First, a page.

The dog is the non-human species for which the largest number of genetic disorders is known and as at 2002 (20 years ago) over 370 genetic diseases had been documented (Ostrander et al 2000). These diseases have been catalogued and they are searchable on a web-based database, “Inherited Diseases in Dogs”. If you are a member of the University of Cambridge with a Raven account you can login and access it. If you are not, you cannot! Shame because it would be nice to see it. I think it should be available to the public because it would help people to understand the health issues concerning the dog breed in which they are interested and might want to adopt.
I am able to provide a list of the “10 inherited conditions having greater prevalence within the purebred dog population as compared to the mixed-breed dog population in America.”
So, this list tells you the most common genetic diseases inherited by dogs from their parents in America and the date of the assessment is from 1995-2010. The study is called ‘Ten inherited disorders in purebred dogs by functional breed groupings’.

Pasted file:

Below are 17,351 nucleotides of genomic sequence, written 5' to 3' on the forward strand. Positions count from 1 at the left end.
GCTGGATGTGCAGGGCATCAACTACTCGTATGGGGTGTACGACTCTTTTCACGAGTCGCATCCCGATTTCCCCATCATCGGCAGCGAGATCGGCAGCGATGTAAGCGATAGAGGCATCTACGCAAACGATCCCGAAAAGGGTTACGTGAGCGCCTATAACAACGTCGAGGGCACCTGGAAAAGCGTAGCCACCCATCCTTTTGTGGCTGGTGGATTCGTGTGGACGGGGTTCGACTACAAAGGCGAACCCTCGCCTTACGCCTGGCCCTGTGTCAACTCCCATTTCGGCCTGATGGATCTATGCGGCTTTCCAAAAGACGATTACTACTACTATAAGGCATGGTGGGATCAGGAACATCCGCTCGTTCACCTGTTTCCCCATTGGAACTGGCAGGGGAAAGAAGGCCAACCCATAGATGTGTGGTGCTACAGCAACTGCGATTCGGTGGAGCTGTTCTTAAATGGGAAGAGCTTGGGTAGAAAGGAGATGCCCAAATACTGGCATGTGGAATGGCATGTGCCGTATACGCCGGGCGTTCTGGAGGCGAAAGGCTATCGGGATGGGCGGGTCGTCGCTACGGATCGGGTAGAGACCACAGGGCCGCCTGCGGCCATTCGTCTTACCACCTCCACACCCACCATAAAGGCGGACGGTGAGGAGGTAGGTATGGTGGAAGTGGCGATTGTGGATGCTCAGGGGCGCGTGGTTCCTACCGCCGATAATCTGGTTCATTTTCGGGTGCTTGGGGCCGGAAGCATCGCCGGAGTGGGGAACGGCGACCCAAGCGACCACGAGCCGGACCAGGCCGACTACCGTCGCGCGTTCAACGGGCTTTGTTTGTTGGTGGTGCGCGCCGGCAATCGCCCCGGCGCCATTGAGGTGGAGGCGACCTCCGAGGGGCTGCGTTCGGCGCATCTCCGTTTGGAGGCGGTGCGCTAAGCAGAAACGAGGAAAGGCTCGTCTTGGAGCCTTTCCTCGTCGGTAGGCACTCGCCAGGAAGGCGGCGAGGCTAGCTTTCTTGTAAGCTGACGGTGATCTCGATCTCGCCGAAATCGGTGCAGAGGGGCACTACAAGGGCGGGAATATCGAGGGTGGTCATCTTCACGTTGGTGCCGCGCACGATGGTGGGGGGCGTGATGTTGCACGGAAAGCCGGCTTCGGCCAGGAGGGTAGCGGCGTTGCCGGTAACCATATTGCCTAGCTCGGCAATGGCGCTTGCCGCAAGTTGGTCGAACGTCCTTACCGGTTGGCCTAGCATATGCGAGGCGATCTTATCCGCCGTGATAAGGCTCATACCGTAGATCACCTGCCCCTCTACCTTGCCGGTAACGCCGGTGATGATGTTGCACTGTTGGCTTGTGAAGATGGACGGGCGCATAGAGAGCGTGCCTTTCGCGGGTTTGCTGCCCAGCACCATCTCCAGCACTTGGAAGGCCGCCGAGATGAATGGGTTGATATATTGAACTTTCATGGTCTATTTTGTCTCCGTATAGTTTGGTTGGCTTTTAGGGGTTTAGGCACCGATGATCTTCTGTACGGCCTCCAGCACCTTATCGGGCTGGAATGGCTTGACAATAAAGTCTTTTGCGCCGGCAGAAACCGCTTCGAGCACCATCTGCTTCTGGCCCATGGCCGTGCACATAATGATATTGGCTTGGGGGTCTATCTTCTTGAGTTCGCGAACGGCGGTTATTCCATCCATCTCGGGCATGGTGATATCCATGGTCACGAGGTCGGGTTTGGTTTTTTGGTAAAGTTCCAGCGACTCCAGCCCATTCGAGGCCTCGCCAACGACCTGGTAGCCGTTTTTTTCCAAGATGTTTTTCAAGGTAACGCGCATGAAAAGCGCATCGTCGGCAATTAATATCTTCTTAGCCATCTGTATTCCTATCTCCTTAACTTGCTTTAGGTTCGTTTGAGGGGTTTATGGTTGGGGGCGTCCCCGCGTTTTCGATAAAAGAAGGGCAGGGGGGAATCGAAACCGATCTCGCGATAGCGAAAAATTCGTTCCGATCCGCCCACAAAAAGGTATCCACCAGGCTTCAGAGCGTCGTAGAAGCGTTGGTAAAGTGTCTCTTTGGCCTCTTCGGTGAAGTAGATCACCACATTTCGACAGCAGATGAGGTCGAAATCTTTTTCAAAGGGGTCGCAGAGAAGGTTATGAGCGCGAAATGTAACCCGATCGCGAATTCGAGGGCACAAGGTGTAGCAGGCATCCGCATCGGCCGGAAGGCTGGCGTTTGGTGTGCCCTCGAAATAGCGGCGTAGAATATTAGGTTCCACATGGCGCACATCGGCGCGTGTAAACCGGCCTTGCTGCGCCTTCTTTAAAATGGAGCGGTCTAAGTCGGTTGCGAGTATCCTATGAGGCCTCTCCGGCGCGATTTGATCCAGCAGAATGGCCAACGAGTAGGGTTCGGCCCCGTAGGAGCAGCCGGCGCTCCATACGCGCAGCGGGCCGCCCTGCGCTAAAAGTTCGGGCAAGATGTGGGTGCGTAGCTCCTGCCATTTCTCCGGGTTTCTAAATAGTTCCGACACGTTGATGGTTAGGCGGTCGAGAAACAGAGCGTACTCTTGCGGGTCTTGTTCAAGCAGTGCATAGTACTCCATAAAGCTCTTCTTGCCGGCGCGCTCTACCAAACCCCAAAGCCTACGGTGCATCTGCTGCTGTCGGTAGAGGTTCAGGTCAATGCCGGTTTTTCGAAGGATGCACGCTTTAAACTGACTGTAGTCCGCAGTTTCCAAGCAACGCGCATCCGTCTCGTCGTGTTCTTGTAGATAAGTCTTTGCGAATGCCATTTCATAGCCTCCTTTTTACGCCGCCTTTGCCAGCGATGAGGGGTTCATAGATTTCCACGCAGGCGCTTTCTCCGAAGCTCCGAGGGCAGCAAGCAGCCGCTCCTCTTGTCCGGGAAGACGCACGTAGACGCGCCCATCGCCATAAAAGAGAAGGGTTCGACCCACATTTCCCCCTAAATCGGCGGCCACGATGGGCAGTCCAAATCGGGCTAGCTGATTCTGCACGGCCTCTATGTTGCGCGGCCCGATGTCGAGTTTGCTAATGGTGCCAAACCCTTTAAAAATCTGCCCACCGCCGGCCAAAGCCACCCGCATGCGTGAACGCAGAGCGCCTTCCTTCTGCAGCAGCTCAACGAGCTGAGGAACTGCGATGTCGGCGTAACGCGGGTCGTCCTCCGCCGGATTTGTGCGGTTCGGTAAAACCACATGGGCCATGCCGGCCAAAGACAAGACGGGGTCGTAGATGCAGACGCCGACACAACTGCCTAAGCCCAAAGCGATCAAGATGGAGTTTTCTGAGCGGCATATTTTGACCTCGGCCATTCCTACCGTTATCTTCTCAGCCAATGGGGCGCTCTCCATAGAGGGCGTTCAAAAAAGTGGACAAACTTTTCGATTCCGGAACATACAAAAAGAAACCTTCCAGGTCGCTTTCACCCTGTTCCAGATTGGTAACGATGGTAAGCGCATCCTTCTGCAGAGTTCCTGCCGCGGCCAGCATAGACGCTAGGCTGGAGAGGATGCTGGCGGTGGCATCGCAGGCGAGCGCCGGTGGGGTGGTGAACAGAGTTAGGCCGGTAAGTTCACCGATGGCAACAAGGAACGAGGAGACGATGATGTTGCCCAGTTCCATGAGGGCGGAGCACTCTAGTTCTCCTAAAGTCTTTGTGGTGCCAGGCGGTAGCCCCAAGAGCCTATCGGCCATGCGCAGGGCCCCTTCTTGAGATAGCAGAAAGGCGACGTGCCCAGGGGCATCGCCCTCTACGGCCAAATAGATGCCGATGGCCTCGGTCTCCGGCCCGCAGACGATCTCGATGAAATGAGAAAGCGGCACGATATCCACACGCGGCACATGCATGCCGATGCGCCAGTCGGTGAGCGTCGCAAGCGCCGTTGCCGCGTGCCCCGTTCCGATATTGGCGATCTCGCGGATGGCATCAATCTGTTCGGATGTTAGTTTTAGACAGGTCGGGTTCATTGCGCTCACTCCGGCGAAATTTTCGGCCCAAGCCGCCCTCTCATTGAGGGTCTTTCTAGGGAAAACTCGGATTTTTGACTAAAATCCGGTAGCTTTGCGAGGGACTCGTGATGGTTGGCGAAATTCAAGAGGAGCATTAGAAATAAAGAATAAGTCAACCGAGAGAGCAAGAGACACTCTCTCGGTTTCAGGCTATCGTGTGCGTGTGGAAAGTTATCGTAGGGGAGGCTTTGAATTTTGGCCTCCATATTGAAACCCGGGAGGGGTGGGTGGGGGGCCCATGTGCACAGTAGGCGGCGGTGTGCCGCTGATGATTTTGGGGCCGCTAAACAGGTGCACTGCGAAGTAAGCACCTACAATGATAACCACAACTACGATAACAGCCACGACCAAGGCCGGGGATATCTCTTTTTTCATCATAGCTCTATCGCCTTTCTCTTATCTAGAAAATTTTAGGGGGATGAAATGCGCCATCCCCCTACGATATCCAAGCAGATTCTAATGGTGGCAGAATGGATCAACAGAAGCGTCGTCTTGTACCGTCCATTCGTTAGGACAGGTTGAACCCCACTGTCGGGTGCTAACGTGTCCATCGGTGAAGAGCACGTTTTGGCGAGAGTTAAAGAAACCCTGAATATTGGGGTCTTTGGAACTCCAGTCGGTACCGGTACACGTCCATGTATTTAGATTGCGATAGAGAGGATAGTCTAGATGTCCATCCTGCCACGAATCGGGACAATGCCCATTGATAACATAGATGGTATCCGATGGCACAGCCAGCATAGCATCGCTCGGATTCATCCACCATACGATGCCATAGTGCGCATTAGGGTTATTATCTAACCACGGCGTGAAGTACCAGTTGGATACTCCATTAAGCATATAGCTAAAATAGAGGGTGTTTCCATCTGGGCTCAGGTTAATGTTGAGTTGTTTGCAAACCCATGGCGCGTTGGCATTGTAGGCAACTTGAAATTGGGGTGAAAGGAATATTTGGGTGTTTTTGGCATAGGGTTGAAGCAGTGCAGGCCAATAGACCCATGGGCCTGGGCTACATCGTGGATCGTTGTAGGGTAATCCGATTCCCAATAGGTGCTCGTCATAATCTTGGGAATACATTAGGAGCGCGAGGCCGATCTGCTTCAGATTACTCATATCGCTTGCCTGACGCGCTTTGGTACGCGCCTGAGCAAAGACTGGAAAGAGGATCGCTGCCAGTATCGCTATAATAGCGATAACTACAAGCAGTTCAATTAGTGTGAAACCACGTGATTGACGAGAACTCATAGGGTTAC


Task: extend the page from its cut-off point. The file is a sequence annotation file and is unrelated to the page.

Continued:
- Aortic stenosis;
- Atopy/allergic dermatitis;
- Gastric dilatation volvulus (GDV);
- Early onset cataracts;
- Dilated cardiomyopathy;
- Elbow dysplasia;
- Intervertebral disk disease (IVDD);
- Hepatic portosystemic shunt.
By number, the following diseases are no more prevalent in purebred dogs than they are in the general mixed breed population: 1, 3, 4, 5, 6, 7, 10.
However, the diseases numbered: 2, 8, and 9, were more prevalent in purebred dogs “with many groups having higher prevalence than the mixed-breed population”. However, the prevalence of intervertebral disk disease in purebred terrier groups was lower than that in mixed-breed dogs.
Some of the diseases are clearly linked to foundation dogs i.e. common ancestors.
I am sorry but I do not have any more information on the totality of genetic diseases affecting dogs in general. There is one last obvious point: the reason why inherited genetic diseases exist in purebred dogs in such a large number is because of artificial selection, otherwise known as selective breeding. When breeders create dogs primarily for their appearance and subjugate the health of the dog to a much lower priority you end up with genetic diseases. This clearly infers that breeders should pay more attention to dog health and remove foundation dogs which carry these recessive genetic mutations causing ill health in their puppies.
Many influential people have called upon the Kennel Club in the UK and their membership of breeders to tackle the problem. As I understand it, they have begun to tackle it but the problems by and large still remain. The picture on this page is of a French bulldog which is a classic example of over-breeding to the point where they create health problems that wouldn’t otherwise exist.
Below are some articles on dog health.